Matthew Kaiser is a white-collar criminal defense attorney who has represented a number of students accused of sexual assault at colleges and universities.
The Vice-President recently spoke out on campus sexual assault, reminding us that “No means No.” And he’s right; if a woman says no, and a man doesn’t respect that, it’s rape.
But I’ve represented a number of male students accused of sexual assault on campus, and I haven’t yet seen a case of the kind Joe Biden is talking about.
The cases that are prosecuted by schools tend to be much more ambiguous. And a lot of that has to do with how schools view alcohol and consent.
Of course, if someone has sex with an unconscious woman, that’s sexual assault. And if a woman is drunk and another person forces sex on her because she’s vulnerable because she’s drunk, that’s also rape.
But many schools take a different line – that a student under the influence of alcohol in any way can’t consent to sex. Setting aside the sophomoric double rape problem (are two drunk people having sex raping each other?), drunk sex just isn’t what we think about when we think about sexual assault. It’s not what Joe Biden is talking about.
Yet, based on my own anecdotal experience, it’s what I see in these cases.
In most cases I see, both students have been drinking and then have sex. The next morning, the female student wakes up and doesn’t really remember the details of the night before. She knows she had sex. Often, she’s not sexually experienced. She knows what she did was out of character. And she goes to a counselor, trained on the school’s definition of assault, which leads to a complaint against the male student.
It’s easy to empathize with someone in that situation. Sometimes what we do when we’re young and drunk and inexperienced isn’t consistent with how we think of ourselves. Some of that is the hard work of finding out who you are that happens in college.
But it doesn’t mean that a rape happened.
In some of our cases, we’ve been able to show that the female student did things that showed that she consented, or that her partner had strong reason to believe that she consented. For example, in one case, the female student said that our client must have stripped her naked, because she would never have undressed herself. But then we uncovered text messages sent that night by our client’s roommates – who were in the room at the time – describing how she got out of bed in front of them and took off her own clothes. At the hearing, the female student was adamant that she wouldn’t have undressed herself – she’s simply not that kind of person. And, for that hearing committee, the female student’s morning-after report of what she would have done carried more weight than the evidence of what she actually did.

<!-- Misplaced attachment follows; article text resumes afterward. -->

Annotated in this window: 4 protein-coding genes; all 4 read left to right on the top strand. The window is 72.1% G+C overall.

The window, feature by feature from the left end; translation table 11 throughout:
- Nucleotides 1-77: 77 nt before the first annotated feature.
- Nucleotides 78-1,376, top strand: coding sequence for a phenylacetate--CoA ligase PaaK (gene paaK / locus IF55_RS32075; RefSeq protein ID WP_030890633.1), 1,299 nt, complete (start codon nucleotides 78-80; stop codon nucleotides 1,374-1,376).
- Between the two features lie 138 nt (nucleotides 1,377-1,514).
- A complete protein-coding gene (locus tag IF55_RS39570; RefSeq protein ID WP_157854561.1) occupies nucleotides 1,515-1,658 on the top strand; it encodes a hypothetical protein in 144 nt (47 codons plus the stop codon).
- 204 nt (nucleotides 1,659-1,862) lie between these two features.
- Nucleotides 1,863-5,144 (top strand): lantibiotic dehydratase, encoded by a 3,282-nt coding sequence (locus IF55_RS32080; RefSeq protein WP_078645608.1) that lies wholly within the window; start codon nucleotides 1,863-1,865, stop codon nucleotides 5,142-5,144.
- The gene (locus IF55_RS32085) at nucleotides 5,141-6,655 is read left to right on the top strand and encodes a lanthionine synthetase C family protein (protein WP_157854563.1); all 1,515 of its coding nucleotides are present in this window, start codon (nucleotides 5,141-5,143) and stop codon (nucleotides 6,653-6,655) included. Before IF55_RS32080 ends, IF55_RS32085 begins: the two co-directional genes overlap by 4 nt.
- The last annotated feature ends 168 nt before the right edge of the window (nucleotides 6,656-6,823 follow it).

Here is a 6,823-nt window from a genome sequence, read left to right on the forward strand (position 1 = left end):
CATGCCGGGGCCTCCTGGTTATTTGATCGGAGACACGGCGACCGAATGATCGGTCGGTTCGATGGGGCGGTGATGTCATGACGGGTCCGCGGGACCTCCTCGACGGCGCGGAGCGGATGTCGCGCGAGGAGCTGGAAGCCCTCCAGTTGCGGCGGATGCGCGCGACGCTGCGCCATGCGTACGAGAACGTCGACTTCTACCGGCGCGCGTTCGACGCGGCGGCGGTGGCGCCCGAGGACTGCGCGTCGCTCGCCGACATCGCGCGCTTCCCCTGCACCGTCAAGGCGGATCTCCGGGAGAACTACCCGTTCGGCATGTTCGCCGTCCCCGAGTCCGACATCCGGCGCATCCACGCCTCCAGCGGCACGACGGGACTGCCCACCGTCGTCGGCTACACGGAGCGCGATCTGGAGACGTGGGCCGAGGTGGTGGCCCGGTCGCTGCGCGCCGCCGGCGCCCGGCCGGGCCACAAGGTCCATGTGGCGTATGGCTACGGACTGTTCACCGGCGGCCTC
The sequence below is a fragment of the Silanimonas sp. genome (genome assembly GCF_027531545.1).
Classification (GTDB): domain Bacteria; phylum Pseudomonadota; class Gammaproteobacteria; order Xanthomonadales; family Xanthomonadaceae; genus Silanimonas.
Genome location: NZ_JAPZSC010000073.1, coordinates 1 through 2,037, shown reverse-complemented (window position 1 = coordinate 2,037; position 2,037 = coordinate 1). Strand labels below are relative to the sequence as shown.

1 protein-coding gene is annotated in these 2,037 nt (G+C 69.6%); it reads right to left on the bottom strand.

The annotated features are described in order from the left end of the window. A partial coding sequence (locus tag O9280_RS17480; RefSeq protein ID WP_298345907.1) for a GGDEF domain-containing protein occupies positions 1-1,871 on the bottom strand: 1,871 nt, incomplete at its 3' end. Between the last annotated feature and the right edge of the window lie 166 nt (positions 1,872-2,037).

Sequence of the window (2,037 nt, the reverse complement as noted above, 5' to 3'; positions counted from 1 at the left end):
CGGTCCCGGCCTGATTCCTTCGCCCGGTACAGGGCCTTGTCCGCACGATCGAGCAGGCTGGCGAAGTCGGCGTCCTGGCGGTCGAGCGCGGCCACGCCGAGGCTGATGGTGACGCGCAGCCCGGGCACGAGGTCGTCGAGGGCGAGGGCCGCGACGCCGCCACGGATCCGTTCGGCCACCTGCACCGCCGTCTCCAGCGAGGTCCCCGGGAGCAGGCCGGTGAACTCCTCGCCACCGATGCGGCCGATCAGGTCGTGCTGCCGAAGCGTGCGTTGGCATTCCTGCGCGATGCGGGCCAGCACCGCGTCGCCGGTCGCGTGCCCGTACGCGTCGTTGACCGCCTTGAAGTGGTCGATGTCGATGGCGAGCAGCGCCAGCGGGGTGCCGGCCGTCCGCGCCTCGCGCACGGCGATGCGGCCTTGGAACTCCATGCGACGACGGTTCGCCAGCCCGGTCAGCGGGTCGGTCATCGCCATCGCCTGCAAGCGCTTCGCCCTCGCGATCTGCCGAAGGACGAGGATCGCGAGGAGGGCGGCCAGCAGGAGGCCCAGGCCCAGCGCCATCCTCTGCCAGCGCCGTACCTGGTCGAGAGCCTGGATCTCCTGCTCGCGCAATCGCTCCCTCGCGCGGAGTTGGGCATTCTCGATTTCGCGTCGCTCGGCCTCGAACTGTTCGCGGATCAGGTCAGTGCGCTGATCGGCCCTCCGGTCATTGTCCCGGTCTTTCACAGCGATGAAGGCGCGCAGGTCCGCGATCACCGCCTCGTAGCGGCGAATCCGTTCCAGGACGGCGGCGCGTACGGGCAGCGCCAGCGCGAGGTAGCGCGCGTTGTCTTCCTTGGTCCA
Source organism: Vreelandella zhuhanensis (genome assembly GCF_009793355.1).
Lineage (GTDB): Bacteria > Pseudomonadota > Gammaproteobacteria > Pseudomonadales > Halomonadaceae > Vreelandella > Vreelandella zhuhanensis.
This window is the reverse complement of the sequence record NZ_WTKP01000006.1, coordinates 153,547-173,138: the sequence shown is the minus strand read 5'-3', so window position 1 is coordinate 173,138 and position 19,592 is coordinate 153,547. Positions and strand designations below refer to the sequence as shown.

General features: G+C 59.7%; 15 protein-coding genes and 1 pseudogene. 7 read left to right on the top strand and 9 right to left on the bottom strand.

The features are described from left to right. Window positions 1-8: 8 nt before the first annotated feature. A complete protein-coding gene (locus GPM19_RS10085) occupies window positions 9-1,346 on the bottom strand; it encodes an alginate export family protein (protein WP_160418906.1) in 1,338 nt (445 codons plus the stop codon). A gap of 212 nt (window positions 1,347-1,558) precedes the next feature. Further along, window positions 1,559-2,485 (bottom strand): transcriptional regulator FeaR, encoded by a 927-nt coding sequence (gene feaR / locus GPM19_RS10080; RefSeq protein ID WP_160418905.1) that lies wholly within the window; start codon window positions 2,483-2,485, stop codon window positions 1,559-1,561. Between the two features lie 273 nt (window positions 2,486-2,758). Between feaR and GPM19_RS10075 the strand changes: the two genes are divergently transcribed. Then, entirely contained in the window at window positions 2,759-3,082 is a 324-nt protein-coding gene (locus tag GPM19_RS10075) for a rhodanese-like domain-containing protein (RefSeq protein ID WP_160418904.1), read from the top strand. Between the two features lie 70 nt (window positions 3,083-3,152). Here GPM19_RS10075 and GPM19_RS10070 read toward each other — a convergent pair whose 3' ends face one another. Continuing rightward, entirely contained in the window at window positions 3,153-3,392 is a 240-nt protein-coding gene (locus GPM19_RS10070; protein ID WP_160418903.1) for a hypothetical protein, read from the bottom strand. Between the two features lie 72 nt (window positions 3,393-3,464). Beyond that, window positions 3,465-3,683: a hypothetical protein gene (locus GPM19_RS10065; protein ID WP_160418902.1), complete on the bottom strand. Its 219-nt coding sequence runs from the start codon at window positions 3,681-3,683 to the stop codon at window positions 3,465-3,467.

Everyone knows that drunk college kids have sex. But when a student is found guilty of sexual assault by a school and gets suspended or expelled, he has a mark on his transcript identifying him as a rapist – sometimes for life. That’s stiff punishment for something that almost everyone on campus does.
The only real advantage of the “drunk sex = rape” rule is that it’s easy to enforce. Colleges risk sanction by the Department of Education if they don’t take action in favor of women who report sexual assault. So by having a rule that essentially lets them kick out any male student who is the subject of a complaint, schools are conveniently insulated from liability. But this is deeply and systematically unfair to male students.
When my daughter goes to college, I want that school to do everything in its power to protect her from sexual assault. When my son goes to college, I want him not to risk his future whenever he has sex after a party. And, based on the cases I’ve seen, I’m more concerned for my son than my daughter.
(You can read more opinions in TIME’s special report: Ending Campus Sexual Assault and get the full story in this week’s cover article by Eliza Gray: The Sexual Assault Crisis on American Campuses.)
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